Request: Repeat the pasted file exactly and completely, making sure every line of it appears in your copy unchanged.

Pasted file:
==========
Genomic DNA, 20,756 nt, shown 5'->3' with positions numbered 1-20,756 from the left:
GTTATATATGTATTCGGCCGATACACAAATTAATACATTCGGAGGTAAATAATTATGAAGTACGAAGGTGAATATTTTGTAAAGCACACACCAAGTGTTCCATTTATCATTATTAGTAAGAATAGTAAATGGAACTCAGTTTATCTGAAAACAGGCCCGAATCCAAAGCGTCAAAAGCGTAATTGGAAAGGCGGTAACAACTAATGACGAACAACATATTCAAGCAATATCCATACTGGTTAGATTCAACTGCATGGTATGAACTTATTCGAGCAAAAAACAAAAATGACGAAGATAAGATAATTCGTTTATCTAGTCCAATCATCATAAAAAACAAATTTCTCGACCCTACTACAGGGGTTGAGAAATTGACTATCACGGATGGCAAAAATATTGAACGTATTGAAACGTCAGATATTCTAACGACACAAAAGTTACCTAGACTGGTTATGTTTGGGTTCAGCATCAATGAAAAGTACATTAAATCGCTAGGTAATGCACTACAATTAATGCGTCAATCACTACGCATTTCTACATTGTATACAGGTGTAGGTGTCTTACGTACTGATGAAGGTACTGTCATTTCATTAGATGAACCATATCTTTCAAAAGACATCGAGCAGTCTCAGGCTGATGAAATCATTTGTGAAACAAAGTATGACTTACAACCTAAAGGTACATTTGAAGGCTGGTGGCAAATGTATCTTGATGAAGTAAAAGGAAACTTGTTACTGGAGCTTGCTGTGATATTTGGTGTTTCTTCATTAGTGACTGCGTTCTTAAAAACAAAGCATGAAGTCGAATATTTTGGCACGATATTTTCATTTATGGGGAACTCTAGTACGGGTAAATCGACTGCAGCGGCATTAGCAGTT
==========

Genomic DNA, 20,756 nt, shown 5'->3' with positions numbered 1-20,756 from the left:
GTTATATATGTATTCGGCCGATACACAAATTAATACATTCGGAGGTAAATAATTATGAAGTACGAAGGTGAATATTTTGTAAAGCACACACCAAGTGTTCCATTTATCATTATTAGTAAGAATAGTAAATGGAACTCAGTTTATCTGAAAACAGGCCCGAATCCAAAGCGTCAAAAGCGTAATTGGAAAGGCGGTAACAACTAATGACGAACAACATATTCAAGCAATATCCATACTGGTTAGATTCAACTGCATGGTATGAACTTATTCGAGCAAAAAACAAAAATGACGAAGATAAGATAATTCGTTTATCTAGTCCAATCATCATAAAAAACAAATTTCTCGACCCTACTACAGGGGTTGAGAAATTGACTATCACGGATGGCAAAAATATTGAACGTATTGAAACGTCAGATATTCTAACGACACAAAAGTTACCTAGACTGGTTATGTTTGGGTTCAGCATCAATGAAAAGTACATTAAATCGCTAGGTAATGCACTACAATTAATGCGTCAATCACTACGCATTTCTACATTGTATACAGGTGTAGGTGTCTTACGTACTGATGAAGGTACTGTCATTTCATTAGATGAACCATATCTTTCAAAAGACATCGAGCAGTCTCAGGCTGATGAAATCATTTGTGAAACAAAGTATGACTTACAACCTAAAGGTACATTTGAAGGCTGGTGGCAAATGTATCTTGATGAAGTAAAAGGAAACTTGTTACTGGAGCTTGCTGTGATATTTGGTGTTTCTTCATTAGTGACTGCGTTCTTAAAAACAAAGCATGAAGTCGAATATTTTGGCACGATATTTTCATTTATGGGGAACTCTAGTACGGGTAAATCGACTGCAGCGGCATTAGCAGTT